Borja Milá, Jade Bruxaux, Guillermo Friis, Katerina Sam, Hidayat Ashari & Christophe Thébaud
Western New Guinea remains one of the last biologically underexplored regions of the world, and much remains to be learned regarding the diversity and evolutionary history of its fauna and flora. During a recent ornithological expedition to the Kumawa Mountains in West Papua, we encountered an undescribed species of Melanocharis berrypecker (Melanocharitidae) in cloud forest at an elevation of 1200 m asl. Its main characteristics are iridescent blue-black upperparts, satin-white underparts washed lemon yellow, and...

Stochastic processes and ecological connectivity drive stream invertebrate community responses to short-term drought

Romain Sarremejane, Amélie Truchy, Brendan McKie, Heikki Mykrä, Richard Johnson, Ari Huusko, Ryan Sponseller & Timo Muotka
1. Community responses to and recovery from disturbances depend on local (e.g. presence of refuges) and regional (connectivity to recolonization sources) factors. Droughts are becoming more frequent in boreal regions, and are likely to constitute a severe disturbance for boreal stream communities where organisms largely lack adaptations to such hydrological extremes. 2. We conducted an experiment in 24 seminatural stream flumes to assess the effects of local and regional factors on the responses of benthic...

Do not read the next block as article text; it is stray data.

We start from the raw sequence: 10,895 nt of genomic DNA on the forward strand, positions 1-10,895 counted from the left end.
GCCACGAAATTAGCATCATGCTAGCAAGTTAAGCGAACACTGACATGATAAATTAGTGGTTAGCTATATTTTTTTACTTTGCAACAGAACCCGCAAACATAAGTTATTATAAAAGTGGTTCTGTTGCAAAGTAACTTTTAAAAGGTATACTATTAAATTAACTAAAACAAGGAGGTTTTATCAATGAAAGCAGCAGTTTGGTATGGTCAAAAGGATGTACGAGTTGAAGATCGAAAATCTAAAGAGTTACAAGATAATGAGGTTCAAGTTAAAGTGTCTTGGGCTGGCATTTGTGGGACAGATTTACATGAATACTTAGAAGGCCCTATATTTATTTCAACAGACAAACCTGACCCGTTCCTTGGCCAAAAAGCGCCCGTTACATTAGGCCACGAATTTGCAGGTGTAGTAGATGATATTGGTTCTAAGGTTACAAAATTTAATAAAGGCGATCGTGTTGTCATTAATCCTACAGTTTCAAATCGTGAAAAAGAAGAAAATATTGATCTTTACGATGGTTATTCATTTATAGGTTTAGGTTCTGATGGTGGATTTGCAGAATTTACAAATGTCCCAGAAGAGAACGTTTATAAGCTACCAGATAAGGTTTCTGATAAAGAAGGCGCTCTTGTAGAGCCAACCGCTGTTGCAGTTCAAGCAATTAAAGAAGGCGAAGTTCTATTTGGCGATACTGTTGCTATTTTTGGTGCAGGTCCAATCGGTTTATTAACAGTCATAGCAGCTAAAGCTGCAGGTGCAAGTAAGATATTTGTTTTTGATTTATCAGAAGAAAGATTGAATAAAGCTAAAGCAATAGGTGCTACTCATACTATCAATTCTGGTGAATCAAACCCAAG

Det tør!: Frozen-Ground Cartoons; Et international samarbejde mellem kunstnere og permafrostforskere

Heta Nääs, Noémie Ross, Frédéric Bouchard, Michelle Paquette, Audrey Veillette, Michael Fritz, Stefanie Weege, Julie Malenfant-Lepage, Bethany Deshpande, Alexander Nieuwendam, Ashley Rudy, Matthias Siewert, Ylva Sjöberg, Jonathan Harbor, J. Otto Habeck, Kerstin Krøier Rasmussen & Kirstey Langley
This project started in October 2015 with a crazy idea : prepare and submit a funding application for an international, multidisciplinary and non-traditional scientific outreach project… within the next 48 hours. Well, it worked out. A group of highly motivated young researchers from Canada and Europe united to combine arts and science and produce a series of outreach comic strips about permafrost (frozen ground). The aim of the project is to present and explain scientific...

Spatial point pattern analysis of traces (SPPAT): an approach for visualizing and quantifying site-selectivity patterns of drilling predators

Alexis Rojas, Gregory Dietl, Michal Kowalewski, Roger W. Portell, Austin Hendy & Jason Blackburn